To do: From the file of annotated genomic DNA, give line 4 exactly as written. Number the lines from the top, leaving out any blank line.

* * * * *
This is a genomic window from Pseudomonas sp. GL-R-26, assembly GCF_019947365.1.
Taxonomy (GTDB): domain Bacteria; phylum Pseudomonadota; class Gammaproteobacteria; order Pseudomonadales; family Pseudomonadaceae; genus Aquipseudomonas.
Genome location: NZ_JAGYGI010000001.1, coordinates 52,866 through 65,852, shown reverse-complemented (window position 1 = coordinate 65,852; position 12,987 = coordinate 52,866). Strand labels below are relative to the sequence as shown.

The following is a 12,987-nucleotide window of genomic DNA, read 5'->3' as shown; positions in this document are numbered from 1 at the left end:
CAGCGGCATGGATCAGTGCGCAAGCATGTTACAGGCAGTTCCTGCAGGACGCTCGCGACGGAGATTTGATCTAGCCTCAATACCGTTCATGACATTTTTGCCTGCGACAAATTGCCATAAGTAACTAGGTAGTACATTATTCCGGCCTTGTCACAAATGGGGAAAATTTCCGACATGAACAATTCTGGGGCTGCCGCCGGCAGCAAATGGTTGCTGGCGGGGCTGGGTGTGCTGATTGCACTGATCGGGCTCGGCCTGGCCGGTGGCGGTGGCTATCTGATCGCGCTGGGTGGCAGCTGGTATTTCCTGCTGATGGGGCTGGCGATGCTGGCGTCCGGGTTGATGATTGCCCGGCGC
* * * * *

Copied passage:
The following is a 12,987-nucleotide window of genomic DNA, read 5'->3' as shown; positions in this document are numbered from 1 at the left end: